One of the best parts of my role as an account manager is to get out of the office and spread the word about digital democracy. Last week, I was fortunate enough to return to my old stomping ground – Exeter University, in south west England – and give a talk to third year politics students. (The third year module on ‘civic engagement’ makes reference to online tools generally and Delib specifically.) It was a real delight to be there for the afternoon. I just wish the module had existed when I was at uni!
Whilst writing my presentation on ‘digital democracy in practice’, I was also able to reflect back on the changes in online consultation and digital in government from 2011 to now. I chose the end of 2010/start of 2011 as a starting point, as this is when Martha Lane Fox’s influential report on the revolution not evolution of directgov came out – a report which marked a bit of a sea change and the beginnings of gov.uk. This was also a useful reflection point for me as I started working at Delib a few months later!
One of the key changes I have seen since 2011 is a shift from one-off ‘singular (project-based) democracy’ which costs government thousands of pounds in websites/one-off builds towards more ‘continuous democracy’ in 2017. Government departments can now consult more regularly using low cost online tools. The result: more cost-effective solutions for citizens and improved transparency.
The second key shift I have witnessed is a more deep-rooted cultural change in working practices. Government departments are increasingly adopting more agile, lean and collaborative ways of working. Scenes that you see posted on gov.uk’s blog simply wouldn’t have existed in 2010.
During the session, we reviewed some of the key grounding principles, focusing on the Gunning and consultation principles before applying these to real customer examples and teasing out some of the key challenges government departments face. I then opened up the session to questions. Here’s a flavour of the topics which came up from the students and an idea of how I answered them:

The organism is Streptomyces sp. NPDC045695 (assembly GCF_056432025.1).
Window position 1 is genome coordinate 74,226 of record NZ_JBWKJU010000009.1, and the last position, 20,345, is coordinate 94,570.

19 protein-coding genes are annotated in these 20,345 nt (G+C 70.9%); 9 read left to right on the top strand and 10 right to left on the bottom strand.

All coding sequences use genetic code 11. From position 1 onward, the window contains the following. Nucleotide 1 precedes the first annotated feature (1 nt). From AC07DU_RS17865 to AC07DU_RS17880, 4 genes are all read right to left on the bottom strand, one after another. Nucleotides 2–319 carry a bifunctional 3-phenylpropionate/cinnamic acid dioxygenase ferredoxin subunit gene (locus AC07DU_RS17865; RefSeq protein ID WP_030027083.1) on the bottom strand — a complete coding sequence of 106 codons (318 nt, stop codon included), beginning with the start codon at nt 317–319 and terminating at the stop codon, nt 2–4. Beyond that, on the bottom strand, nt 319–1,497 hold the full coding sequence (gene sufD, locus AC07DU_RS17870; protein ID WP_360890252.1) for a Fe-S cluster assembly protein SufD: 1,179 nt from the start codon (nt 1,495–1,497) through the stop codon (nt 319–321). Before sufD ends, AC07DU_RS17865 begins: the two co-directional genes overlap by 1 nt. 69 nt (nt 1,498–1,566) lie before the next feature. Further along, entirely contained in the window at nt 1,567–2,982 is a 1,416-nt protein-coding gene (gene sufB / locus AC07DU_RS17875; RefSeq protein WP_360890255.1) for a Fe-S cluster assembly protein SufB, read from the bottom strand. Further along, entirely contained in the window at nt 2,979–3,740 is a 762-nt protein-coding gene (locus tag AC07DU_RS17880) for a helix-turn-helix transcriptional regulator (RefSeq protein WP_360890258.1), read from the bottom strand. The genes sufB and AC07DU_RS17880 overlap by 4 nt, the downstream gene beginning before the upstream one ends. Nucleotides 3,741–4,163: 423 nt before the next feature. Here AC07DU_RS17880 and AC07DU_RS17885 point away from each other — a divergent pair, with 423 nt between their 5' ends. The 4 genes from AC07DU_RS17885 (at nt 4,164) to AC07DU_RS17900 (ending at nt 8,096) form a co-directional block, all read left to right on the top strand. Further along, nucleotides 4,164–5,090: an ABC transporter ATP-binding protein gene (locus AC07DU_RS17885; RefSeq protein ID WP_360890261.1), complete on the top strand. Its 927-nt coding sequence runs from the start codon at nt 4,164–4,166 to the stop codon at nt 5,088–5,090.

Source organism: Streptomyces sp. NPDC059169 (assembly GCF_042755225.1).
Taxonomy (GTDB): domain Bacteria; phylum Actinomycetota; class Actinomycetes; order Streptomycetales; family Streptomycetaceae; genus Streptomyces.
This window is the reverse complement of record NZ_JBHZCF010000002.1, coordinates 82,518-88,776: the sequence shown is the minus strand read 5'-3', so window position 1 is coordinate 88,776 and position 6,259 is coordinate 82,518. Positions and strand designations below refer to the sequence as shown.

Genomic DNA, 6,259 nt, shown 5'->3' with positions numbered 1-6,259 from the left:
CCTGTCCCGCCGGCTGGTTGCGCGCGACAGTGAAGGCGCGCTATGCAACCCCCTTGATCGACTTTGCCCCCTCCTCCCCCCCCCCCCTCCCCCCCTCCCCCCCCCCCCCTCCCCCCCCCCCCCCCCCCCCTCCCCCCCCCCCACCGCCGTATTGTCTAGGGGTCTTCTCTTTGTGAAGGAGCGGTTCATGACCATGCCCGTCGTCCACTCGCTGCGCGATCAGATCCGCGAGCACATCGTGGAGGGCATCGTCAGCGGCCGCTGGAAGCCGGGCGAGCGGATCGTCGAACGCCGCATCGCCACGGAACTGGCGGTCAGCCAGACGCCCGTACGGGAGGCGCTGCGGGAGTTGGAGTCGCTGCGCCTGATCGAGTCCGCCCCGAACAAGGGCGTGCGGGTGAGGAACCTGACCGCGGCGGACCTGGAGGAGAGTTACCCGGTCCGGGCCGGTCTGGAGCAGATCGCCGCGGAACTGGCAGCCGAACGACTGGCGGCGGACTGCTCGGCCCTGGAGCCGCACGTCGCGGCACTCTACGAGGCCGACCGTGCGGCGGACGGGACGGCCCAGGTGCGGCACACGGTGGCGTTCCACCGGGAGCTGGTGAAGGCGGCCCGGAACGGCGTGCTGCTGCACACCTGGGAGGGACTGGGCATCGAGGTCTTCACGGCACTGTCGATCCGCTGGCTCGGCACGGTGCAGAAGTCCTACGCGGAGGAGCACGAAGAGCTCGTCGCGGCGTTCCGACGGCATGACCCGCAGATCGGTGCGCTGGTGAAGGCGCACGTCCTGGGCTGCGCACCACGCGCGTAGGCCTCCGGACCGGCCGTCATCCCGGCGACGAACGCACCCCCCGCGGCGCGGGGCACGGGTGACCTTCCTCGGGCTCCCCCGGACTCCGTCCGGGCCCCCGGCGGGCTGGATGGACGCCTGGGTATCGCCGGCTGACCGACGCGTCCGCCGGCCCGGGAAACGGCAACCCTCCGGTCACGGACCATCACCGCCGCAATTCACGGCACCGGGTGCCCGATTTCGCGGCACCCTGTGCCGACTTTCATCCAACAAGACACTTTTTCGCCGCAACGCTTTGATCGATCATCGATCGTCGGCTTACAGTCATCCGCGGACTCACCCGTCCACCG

+ How does digital democracy help open up the conversation beyond ‘the usual suspects?’
Digital democracy can help open up the conversation to a broader range of participants by providing a different medium through which to conduct those conversations. Customers have indicated that using digital tools has enabled them to reach a broader audience group, which is fantastic. That said, if you are consulting a niche group on a specific topic, you may find that some of the ‘usual suspects’ still turn up, but who’s to say that they will be the only ones there contributing to the discussion?
+ How can social media help these conversations and government departments in 2017?
Social media can both promote and dilute the conversation you are hoping to have in my experience. If you start a conversation on one social media platform or digital engagement tool and it spreads across other platforms, sometimes the conversation can become disparate. It may also become difficult to analyse if there is no obvious flow or output from the discussions taking place. When used well, however, social media can be a great opportunity to get into spaces where these conversations are already happening or to open up participation to individuals interested people/groups.